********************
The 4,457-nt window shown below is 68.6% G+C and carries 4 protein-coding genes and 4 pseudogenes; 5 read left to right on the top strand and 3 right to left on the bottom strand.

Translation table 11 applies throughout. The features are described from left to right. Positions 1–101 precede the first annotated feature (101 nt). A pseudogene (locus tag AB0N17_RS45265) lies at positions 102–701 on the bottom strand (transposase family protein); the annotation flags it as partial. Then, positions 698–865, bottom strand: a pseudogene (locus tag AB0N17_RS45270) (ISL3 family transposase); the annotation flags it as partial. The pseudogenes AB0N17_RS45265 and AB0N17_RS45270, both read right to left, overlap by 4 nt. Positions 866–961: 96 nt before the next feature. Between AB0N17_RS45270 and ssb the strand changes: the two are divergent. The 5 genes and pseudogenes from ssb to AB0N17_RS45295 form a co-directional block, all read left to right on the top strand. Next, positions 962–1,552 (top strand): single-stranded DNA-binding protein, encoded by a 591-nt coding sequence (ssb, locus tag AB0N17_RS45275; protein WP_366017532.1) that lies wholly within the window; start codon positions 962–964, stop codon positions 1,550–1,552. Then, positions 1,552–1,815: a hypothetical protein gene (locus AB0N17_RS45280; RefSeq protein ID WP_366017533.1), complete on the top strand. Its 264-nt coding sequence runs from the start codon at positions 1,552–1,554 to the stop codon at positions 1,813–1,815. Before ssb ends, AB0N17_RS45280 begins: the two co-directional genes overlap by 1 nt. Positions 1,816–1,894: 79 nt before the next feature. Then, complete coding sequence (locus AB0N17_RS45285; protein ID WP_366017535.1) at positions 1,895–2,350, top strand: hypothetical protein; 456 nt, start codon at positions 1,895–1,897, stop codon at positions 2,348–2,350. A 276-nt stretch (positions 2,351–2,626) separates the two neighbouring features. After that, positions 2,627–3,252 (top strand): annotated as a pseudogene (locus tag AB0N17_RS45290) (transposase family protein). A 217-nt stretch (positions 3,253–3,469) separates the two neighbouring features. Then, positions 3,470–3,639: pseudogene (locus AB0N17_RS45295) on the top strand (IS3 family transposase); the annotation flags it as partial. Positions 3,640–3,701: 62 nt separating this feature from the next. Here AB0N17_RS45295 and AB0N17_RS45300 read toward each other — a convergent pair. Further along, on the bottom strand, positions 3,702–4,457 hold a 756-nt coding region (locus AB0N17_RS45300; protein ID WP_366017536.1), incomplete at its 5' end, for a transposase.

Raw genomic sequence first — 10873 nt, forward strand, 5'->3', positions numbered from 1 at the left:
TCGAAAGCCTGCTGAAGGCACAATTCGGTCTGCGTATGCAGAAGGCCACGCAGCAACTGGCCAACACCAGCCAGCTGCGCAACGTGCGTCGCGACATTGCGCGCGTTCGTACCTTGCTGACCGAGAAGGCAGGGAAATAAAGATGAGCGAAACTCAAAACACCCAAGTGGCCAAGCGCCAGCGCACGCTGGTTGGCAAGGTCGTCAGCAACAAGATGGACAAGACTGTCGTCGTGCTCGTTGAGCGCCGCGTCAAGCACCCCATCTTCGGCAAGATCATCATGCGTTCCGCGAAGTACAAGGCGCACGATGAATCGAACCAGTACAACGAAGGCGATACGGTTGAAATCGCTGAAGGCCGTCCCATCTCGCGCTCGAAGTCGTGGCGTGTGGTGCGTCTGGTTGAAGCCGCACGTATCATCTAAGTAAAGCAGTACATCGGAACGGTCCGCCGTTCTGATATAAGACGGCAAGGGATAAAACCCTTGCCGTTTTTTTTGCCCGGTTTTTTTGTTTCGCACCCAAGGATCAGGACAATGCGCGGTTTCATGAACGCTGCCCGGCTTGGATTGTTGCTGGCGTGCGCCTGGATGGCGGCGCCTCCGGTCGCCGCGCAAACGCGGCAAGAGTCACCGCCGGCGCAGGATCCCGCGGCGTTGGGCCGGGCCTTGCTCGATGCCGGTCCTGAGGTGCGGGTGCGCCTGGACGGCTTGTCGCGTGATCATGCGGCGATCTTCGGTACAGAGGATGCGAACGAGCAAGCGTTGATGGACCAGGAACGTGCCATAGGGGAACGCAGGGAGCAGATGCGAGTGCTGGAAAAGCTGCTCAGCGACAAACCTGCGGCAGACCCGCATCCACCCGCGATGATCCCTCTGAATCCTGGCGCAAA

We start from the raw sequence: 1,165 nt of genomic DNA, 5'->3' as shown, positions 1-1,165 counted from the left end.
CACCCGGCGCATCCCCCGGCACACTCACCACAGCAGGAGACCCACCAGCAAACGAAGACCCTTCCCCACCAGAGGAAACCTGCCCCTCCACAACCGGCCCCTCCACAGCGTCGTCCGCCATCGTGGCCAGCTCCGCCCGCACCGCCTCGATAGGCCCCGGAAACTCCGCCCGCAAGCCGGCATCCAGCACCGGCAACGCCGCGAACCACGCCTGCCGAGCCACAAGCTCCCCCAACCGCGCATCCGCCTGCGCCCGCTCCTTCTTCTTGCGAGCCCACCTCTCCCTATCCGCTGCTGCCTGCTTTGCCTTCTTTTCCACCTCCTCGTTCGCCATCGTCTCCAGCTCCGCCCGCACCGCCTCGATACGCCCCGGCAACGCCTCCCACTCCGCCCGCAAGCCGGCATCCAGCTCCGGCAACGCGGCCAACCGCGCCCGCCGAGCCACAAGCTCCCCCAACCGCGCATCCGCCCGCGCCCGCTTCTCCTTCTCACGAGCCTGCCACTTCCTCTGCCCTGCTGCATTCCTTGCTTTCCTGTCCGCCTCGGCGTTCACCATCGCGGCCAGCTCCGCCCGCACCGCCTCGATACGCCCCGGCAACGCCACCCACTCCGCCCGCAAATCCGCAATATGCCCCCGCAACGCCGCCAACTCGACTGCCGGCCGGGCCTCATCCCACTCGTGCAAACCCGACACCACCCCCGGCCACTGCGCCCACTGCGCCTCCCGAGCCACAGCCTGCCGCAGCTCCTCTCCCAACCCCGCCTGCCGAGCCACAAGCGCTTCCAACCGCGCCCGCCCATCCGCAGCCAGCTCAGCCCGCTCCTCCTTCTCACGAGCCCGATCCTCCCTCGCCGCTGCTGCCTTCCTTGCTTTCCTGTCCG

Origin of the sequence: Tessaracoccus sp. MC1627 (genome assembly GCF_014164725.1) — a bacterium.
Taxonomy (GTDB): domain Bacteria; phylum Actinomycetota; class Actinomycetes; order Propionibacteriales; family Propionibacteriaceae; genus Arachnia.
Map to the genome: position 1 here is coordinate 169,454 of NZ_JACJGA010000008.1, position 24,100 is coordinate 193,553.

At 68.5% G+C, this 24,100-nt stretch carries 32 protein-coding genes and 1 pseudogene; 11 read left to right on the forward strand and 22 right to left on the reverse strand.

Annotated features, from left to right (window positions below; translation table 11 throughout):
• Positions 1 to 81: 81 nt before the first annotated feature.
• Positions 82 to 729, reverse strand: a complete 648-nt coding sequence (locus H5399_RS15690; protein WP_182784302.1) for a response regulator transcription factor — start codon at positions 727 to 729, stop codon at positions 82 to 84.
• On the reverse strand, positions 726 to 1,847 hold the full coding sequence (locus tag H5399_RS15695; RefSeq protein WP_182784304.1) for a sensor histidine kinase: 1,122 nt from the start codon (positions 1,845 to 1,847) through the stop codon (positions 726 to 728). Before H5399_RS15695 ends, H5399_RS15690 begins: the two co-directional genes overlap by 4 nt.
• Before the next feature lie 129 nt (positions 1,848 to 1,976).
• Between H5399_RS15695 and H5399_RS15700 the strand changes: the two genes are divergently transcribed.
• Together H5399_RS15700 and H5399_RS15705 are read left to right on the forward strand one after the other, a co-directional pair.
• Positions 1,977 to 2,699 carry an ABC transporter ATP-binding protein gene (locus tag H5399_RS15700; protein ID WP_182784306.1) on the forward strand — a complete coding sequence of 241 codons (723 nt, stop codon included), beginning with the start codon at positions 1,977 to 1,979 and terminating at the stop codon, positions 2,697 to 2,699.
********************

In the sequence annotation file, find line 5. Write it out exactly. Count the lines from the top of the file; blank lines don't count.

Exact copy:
We start from the raw sequence: 1,165 nt of genomic DNA, 5'->3' as shown, positions 1-1,165 counted from the left end.